“As companies continue to create more data, they want the ability to store and manage that data when and where they need it. Whether their data lives within a data center, at the edge or across public and private clouds, customers want more choice and greater flexibility in managing their hybrid IT infrastructure. By collaborating with Equinix, Dell Technologies can provide APEX Data Storage Services to support these customers’ hybrid multi-cloud requirements on a global scale.”

The Dell-Equinix relationship essentially gives Dell an on-demand and managed data center footprint alternative to public clouds such as Amazon Web Services, Microsoft Azure and Google Cloud Platform.

Dell APEX vs HPE GreenLake and Cisco Plus

Moreover, APEX essentially counters Hewlett Packard Enterprise’s GreenLake strategy. HPE in 2019 committed to offering its entire hardware and software portfolio “as a service” by 2022. The latest HPE GreenLake milestone arrived yesterday (May 4, 2021), when the company unveiled a data services cloud console coupled with subscription-based cloud data services and HPE Alletra — a new portfolio of cloud-native data infrastructure.

Meanwhile, Cisco Systems is set to deliver Cisco Plus — a complete as-a-service portfolio — in mid-2021, the networking giant revealed in March 2021. Cisco Plus spans the company’s entire data center, compute, networking and storage portfolio — plus third-party storage and software. Cisco’s goal is to bridge on-premises, edge and public cloud opportunities.

Of Cisco’s key partners, MSPs in the SMB sector tend to be ahead of the curve on SaaS adoption. Indeed, SaaS-based Cisco solutions such as Duo, Meraki and Umbrella are popular within the SMB channel, which increasingly leans on MSPs to remotely support end-customers.

Back in the enterprise, even IBM’s hardware business is pitching the as-a-service model. The effort involves a “flexible pricing model” for IBM Z hardware, according to IBM Z General Manager Ross Mauri. The new pricing model follow IBM’s announcement to co-locate IBM DS8910F Storage into the IBM Z15 Model T02 frame, Mauri noted.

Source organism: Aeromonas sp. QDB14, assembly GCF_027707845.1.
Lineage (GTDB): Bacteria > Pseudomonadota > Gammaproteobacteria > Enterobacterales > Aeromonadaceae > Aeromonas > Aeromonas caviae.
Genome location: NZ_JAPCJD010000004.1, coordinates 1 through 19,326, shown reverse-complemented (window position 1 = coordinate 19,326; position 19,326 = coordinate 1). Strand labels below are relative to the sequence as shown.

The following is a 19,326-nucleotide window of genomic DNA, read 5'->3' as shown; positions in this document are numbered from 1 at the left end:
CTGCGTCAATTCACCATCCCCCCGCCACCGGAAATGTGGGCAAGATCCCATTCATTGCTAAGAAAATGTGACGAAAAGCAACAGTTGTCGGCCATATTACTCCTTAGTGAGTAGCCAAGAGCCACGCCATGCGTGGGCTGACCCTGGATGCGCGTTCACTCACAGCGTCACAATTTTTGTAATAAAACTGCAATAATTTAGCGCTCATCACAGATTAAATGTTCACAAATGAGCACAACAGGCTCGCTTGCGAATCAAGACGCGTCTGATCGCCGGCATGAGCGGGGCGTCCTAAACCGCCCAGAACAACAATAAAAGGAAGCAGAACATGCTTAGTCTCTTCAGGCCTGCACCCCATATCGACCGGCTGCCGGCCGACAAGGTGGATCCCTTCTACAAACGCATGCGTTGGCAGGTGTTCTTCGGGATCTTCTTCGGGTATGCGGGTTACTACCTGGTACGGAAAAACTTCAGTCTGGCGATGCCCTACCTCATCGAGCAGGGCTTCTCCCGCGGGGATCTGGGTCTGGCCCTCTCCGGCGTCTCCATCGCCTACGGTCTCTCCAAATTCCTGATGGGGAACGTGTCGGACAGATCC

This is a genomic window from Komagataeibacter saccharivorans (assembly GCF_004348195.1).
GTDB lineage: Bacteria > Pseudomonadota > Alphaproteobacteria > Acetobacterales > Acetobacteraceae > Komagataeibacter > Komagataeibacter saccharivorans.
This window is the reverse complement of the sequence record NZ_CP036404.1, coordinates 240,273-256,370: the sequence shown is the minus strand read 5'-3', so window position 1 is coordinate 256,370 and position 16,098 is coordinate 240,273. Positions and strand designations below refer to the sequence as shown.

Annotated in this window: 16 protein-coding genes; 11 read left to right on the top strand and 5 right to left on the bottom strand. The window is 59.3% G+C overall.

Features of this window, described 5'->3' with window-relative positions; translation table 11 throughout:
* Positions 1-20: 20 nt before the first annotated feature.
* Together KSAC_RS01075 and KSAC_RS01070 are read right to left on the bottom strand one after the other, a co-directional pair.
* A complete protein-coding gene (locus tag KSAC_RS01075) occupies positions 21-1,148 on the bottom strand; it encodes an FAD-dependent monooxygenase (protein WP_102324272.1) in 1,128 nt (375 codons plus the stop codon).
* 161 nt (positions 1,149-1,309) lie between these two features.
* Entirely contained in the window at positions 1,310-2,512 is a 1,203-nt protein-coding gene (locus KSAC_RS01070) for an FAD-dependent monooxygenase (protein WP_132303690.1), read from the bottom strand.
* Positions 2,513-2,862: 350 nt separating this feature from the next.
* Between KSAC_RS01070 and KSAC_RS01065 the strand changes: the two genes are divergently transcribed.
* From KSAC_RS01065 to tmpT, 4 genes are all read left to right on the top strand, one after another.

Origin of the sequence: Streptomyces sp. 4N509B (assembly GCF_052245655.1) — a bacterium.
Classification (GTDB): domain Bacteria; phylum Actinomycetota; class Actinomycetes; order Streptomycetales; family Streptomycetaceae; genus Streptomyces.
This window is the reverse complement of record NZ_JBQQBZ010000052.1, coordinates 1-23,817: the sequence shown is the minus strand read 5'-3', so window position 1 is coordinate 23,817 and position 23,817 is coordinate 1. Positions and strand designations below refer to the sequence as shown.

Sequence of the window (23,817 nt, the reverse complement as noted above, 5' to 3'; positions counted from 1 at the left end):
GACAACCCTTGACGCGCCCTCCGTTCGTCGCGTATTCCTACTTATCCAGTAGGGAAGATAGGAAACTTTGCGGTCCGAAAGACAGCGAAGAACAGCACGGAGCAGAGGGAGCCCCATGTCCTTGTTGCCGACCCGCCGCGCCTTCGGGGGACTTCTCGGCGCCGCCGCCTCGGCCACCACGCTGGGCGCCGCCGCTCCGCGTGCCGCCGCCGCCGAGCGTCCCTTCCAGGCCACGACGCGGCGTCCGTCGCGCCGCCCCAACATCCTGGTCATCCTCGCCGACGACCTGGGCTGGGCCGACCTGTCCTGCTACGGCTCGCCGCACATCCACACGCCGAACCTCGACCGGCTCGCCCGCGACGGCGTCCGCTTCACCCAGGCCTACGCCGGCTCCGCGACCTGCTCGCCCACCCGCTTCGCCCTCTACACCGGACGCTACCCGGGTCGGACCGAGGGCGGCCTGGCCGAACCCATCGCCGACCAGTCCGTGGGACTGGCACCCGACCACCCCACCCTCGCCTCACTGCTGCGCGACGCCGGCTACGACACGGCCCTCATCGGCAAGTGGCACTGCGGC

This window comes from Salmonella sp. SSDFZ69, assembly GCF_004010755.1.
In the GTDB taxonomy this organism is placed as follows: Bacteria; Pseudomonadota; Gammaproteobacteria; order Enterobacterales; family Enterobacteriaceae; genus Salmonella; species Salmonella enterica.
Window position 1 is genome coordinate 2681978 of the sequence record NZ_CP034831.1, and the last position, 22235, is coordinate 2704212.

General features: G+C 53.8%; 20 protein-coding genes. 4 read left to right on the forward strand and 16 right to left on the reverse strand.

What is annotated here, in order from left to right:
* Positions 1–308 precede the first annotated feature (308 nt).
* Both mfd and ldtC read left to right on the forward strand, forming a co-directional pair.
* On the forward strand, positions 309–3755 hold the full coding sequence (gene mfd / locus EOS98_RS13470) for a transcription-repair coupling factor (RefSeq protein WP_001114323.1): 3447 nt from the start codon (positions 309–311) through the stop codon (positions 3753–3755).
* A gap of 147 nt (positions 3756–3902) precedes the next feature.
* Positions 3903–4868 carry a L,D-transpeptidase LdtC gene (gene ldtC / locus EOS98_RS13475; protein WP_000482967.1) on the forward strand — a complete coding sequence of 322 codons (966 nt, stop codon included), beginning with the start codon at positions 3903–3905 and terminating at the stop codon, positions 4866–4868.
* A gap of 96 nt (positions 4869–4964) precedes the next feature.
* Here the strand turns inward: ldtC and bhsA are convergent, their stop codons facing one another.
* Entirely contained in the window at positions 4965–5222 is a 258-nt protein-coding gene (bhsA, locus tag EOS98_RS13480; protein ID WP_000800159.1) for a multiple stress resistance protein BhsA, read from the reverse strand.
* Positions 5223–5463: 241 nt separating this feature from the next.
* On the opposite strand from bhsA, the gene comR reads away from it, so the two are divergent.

Dell Technologies World: Where Will Partners Take APEX?

Still, today marks the beginning of Dell Technologies World. And APEX will be generating plenty of buzz across the Dell channel ecosystem today.

Allison Dew, CMO and EVP, Dell Technologies

Summarizing the overall strategy, Allison Dew, chief marketing officer and executive vice president of Dell Technologies APEX, said:

“The world is innovating faster than ever to meet new demands of customers, students, patients and constituents – driving the need for a more agile and simple technology approach. This is what APEX offers,” said Allison Dew, chief marketing officer and executive vice president of Dell Technologies APEX. “With the industry’s leading IT portfolio, decades of data center services experience and an unmatched global supply chain and partner network, no other as-a-Service portfolio comes close to our capabilities.”

How quickly will partners embrace and monetize APEX? And what type of managed services can partners wrap around APEX? We’ll be watching for more clues.